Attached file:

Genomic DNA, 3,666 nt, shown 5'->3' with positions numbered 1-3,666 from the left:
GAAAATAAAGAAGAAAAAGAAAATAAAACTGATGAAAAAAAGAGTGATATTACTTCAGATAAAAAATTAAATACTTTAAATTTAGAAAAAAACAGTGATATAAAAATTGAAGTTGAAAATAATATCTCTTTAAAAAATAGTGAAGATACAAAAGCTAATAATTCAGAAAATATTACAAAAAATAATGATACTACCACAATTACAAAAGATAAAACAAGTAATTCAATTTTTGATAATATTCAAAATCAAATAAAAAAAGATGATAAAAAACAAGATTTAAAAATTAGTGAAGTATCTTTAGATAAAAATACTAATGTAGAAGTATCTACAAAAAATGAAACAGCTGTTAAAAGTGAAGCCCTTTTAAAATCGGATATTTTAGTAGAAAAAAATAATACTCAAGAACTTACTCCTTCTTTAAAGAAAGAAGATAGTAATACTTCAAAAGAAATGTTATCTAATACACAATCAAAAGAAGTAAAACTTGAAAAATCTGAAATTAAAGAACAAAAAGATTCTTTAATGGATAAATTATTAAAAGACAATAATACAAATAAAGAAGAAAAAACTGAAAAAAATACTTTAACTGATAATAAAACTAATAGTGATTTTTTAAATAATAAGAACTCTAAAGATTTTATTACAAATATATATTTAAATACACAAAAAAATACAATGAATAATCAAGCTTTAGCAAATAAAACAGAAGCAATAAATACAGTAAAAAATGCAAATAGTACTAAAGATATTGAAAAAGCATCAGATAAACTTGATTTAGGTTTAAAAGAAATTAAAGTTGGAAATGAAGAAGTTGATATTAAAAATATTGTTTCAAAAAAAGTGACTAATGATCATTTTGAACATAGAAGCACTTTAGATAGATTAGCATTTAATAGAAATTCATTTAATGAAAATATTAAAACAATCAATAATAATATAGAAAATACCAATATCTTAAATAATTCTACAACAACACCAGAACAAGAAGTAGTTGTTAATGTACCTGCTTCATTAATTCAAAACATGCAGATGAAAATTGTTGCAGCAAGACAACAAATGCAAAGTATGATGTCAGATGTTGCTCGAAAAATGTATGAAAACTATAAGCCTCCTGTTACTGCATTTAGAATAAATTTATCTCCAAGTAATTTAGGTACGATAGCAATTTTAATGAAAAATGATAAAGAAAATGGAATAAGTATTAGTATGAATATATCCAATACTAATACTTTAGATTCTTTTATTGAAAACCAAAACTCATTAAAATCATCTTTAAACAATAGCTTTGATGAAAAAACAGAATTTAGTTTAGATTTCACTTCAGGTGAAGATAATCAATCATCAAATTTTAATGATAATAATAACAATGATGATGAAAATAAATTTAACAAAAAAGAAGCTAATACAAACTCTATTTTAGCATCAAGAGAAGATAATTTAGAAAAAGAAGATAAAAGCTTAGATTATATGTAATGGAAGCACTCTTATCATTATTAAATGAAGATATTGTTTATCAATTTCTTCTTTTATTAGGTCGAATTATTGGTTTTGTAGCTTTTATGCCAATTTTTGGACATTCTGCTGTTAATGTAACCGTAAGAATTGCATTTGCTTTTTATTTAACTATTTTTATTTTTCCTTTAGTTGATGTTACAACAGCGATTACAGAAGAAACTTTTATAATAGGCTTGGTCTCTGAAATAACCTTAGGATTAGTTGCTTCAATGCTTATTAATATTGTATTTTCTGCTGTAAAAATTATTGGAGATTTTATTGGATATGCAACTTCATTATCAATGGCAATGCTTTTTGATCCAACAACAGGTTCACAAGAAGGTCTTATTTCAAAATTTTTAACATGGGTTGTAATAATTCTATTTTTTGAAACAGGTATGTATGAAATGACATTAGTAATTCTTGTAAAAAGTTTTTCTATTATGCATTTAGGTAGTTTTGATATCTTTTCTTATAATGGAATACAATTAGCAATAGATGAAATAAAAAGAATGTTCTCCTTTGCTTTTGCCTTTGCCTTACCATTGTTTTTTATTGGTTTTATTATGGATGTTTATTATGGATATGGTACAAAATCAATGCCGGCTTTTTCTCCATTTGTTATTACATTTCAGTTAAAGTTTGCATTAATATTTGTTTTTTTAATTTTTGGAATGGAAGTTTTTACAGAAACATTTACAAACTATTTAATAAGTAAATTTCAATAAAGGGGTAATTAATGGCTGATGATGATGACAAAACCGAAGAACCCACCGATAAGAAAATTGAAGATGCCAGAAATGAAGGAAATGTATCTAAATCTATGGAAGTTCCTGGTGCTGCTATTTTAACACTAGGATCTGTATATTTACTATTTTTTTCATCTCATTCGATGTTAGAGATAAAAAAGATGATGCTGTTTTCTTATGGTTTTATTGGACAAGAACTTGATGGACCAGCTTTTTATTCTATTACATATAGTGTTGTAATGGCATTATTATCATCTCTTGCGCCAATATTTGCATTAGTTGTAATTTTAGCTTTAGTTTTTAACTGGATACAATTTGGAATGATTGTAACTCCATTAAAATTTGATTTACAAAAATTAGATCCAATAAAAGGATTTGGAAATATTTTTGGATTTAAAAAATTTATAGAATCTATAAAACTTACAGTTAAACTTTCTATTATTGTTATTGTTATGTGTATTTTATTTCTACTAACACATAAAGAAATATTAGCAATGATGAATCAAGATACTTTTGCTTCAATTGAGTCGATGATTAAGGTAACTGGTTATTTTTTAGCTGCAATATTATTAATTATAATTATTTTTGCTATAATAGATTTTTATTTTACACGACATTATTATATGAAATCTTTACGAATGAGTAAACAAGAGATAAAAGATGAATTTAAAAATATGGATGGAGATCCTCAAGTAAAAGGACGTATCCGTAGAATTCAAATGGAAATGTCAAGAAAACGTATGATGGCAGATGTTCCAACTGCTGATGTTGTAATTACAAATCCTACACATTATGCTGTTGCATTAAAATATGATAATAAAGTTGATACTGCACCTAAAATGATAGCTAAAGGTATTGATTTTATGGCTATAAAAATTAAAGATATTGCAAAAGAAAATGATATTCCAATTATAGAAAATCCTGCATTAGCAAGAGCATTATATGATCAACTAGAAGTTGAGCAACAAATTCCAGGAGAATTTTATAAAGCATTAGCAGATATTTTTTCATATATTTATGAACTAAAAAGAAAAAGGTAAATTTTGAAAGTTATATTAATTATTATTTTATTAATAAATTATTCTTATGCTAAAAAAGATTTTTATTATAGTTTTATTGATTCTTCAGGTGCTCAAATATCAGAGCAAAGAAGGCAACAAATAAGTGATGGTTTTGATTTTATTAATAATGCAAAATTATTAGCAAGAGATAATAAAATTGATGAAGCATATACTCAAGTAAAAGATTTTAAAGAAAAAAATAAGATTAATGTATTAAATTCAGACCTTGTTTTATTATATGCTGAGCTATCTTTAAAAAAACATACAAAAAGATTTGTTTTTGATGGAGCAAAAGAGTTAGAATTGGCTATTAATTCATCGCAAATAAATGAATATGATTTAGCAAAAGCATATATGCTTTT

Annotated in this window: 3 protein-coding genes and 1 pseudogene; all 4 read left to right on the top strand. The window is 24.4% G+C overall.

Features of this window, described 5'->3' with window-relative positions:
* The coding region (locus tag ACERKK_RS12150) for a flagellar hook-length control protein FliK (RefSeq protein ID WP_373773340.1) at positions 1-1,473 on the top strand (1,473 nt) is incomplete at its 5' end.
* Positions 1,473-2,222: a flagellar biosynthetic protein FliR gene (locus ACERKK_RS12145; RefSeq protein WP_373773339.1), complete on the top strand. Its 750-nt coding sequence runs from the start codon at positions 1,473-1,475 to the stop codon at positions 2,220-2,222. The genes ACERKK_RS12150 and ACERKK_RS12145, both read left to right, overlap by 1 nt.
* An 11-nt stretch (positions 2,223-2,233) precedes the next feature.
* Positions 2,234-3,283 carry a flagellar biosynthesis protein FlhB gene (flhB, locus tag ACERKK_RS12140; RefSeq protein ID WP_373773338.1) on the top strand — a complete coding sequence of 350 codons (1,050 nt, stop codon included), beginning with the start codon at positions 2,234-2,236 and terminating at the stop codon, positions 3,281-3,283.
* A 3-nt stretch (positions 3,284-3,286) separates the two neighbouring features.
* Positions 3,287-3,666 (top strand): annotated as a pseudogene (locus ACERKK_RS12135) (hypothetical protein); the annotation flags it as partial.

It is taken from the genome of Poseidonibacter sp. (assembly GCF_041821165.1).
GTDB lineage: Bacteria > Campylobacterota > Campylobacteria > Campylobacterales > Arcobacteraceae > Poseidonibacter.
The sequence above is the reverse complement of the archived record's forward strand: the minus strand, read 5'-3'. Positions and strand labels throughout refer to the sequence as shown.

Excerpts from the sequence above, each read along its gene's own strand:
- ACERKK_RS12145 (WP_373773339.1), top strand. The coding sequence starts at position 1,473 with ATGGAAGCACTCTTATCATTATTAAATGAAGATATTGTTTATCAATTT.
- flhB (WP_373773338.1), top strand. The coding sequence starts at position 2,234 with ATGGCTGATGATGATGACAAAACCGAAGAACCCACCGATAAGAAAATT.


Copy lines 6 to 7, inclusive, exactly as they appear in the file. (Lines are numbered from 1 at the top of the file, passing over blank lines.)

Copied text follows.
* Positions 1,473-2,222: a flagellar biosynthetic protein FliR gene (locus ACERKK_RS12145; RefSeq protein WP_373773339.1), complete on the top strand. Its 750-nt coding sequence runs from the start codon at positions 1,473-1,475 to the stop codon at positions 2,220-2,222. The genes ACERKK_RS12150 and ACERKK_RS12145, both read left to right, overlap by 1 nt.
* An 11-nt stretch (positions 2,223-2,233) precedes the next feature.